The preconditions for the validity of one's Islam are that one have reached puberty, be of sound mind, that the Prophet's message (Allah bless him and give him peace) have reached one, that one accept it voluntarily, and that one utter the two Testifications of Faith in their proper order without separating them, using the word testify in each. One must also know what is meant by them, and must acknowledge all that is necessarily known to be of the religion (de: 1.4) if one has denied any of it despite uttering them; and one must state them unequivocally.

1.6 The meaning of truefaith (iman) is that one believes in Allah, His angels, His revealed books, His messengers, the Last Day, and in destiny, its good and evil.

1.7 Religion (din) consists of three matters: doing what Allah has commanded, avoiding what He has forbidden, and accepting what He has destined (dis: 8.2).

1.8 The foundations of the religion are four: the Koran, the sunna, scholarly consensus (ijma', (def: 8.3)), and analogy (qiyas, (8.1 I.b(lll))) from other established rulings, when the latter two are recognized as binding by Islamic scholar- ship. Whatever contravenes these four bases is blameworthy innovation (bid'a, def: 8.4), and its perpetrator is an innovator who Muslims are obliged to avoid the company of and rebuke.

The Sacred Law

1.9 The rulings of the Sacred Law are five: obligatory, recommended, unlawful, offensive, and permissible.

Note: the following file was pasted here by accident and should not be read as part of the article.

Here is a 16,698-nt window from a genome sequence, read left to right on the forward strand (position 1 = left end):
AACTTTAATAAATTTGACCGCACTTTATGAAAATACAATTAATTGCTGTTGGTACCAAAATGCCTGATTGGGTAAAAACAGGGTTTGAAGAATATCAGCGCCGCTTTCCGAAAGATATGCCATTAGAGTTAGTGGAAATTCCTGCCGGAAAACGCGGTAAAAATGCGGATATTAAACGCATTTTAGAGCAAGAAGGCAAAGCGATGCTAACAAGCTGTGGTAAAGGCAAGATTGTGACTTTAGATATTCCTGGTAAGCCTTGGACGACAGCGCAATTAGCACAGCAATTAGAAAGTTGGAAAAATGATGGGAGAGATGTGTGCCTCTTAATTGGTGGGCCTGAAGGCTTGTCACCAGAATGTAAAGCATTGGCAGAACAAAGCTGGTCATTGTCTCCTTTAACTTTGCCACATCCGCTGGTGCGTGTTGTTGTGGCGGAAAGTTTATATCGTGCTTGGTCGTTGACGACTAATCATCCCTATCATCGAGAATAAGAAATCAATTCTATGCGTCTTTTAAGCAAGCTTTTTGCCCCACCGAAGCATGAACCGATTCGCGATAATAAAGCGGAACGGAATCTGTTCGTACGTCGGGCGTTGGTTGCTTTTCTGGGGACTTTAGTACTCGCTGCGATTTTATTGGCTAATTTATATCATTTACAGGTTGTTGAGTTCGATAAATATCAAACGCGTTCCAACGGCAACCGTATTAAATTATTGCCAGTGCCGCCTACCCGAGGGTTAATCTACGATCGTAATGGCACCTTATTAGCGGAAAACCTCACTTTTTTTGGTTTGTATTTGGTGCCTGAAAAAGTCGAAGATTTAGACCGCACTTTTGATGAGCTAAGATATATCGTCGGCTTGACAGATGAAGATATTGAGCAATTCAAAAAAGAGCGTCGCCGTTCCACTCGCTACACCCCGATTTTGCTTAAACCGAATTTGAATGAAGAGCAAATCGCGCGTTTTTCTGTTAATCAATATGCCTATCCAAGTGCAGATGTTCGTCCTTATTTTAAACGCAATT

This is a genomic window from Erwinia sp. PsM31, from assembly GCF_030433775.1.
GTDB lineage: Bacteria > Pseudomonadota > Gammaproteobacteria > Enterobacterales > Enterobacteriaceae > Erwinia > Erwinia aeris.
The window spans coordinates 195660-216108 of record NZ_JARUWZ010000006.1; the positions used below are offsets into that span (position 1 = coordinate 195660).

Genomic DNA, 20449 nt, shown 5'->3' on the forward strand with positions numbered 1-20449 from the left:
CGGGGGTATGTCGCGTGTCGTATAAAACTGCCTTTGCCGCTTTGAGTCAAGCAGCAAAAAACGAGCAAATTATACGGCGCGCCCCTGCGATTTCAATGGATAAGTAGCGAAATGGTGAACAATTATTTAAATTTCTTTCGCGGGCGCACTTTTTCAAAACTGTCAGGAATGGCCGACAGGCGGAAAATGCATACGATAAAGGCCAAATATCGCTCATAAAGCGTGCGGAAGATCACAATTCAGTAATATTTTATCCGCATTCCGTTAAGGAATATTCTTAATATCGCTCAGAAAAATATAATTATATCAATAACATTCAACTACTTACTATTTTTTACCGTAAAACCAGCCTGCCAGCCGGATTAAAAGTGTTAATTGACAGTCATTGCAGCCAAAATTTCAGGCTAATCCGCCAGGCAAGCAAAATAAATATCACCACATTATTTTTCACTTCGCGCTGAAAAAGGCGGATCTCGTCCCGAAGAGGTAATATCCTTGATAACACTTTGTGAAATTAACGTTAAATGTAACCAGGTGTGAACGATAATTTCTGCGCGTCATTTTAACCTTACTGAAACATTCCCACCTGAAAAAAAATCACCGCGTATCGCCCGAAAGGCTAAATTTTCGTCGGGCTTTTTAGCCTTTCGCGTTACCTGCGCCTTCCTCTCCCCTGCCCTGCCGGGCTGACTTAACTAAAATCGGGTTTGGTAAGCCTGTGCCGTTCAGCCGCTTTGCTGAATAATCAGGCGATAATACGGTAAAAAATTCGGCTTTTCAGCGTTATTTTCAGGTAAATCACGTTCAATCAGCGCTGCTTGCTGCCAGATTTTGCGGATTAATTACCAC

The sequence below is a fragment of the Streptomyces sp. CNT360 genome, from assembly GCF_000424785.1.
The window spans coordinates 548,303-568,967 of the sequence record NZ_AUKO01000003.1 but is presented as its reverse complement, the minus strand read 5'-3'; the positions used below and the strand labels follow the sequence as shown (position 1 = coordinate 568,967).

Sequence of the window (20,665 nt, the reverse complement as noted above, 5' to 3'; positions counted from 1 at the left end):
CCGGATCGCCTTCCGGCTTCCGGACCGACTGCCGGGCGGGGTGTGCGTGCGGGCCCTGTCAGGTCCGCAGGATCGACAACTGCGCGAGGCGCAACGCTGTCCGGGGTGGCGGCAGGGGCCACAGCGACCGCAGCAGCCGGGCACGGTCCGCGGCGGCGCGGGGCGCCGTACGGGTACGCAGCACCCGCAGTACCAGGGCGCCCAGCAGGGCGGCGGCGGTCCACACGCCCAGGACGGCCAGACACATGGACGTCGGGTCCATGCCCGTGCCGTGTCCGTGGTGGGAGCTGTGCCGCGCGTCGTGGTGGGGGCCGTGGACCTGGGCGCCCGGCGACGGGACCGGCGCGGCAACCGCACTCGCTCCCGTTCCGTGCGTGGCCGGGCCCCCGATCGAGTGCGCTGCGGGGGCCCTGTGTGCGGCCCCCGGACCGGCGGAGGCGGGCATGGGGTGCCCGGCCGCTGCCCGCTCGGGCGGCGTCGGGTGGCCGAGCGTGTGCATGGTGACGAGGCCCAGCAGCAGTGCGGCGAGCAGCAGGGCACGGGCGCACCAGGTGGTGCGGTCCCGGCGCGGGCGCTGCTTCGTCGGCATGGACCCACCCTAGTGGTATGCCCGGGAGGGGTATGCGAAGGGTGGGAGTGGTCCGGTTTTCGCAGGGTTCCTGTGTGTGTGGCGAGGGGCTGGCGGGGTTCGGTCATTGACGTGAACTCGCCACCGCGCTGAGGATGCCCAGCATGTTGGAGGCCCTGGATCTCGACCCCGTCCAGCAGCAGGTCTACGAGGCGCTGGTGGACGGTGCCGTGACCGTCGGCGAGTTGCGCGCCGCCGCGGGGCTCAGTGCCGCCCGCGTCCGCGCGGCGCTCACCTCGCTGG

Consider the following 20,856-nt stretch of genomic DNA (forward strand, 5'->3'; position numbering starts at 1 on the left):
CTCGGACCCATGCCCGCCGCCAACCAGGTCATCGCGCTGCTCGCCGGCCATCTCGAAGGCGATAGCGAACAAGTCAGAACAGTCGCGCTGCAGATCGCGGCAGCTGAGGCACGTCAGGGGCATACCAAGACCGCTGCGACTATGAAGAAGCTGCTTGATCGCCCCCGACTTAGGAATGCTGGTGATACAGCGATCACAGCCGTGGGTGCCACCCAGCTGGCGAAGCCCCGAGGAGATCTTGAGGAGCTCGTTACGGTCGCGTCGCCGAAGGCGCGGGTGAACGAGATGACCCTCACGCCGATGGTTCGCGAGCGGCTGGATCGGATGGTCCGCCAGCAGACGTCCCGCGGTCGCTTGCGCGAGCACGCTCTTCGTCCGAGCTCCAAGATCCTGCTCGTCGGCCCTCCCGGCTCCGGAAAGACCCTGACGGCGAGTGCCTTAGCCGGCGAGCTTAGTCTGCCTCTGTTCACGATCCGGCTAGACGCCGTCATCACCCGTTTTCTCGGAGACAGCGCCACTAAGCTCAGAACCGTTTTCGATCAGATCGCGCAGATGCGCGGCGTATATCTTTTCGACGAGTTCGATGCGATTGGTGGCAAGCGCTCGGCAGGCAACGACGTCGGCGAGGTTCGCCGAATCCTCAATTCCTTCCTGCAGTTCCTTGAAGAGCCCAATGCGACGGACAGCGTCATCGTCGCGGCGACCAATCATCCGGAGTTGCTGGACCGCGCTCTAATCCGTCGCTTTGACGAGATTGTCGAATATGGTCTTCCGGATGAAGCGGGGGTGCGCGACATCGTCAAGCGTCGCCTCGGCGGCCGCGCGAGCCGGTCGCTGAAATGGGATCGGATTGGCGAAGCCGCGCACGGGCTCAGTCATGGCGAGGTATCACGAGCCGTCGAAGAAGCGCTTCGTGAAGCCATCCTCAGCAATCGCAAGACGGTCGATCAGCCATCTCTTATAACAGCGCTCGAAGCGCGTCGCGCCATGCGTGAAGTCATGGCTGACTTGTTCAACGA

1. (1) The obligatory (wajib) is that whose performance is rewarded (n: by Allah in the next life) and whose nonperformance is punished.
  2. (2) The recommended (mandub) is that whose perfor- mance is rewarded, but whose nonperformance is not punished.
  3. (3) The unlawful (haram) is that whose nonperformance is rewarded and whose performance is punished.
  4. (4) The offensive (makruh) is that whose nonperformance is rewarded but whose performance is not punished.
  5. (5) The permissible (mubah) is that whose performance is not rewarded and whose nonperformance is not punished.
1.10 Prescribed (fard), obligatory (wajib), mandatory (muhahattam), and required (lazim) all mean the same thing (n: i.e. (1) above), though the obligatory is distinguished into two categories, the personally obligatory and the communally obligatory.
  1. The personally obligatory (fard al-'ayn) is required from every morally responsible (def: 1.1) person individu- ally, such that if someone performs it, the obligation of per- forming it is not lifted from others, as with the prescribed prayer (salat) or giving zakat.
  2. As for the communally obligatory (fard al-kifaya), it is that which if some do, the obligation is lifted from the rest, as with some member of a group returning a newcomer's greeting of "as-Salamu 'alaykum," or performing the funeral prayer, memorizing the Koran, commanding the right and forbidding the wrong when it is called for, or undertaking beneficial occupations that society needs.
1.11 The terms sunna, recommended (mandub), preferable (mustahabb), meritorious (fadila), and desirable (muragh- ghab fihi), all mean the same thing: that which the Prophet (Allah bless him and give him peace) said, or did (aside from what pertained to him alone (n: such as the night vigil (tahajjud) prayer, which was obligatory only for him)), or approved of in others, or accepted, or intended to do but did not carry out, as with fasting on 9 Muharram.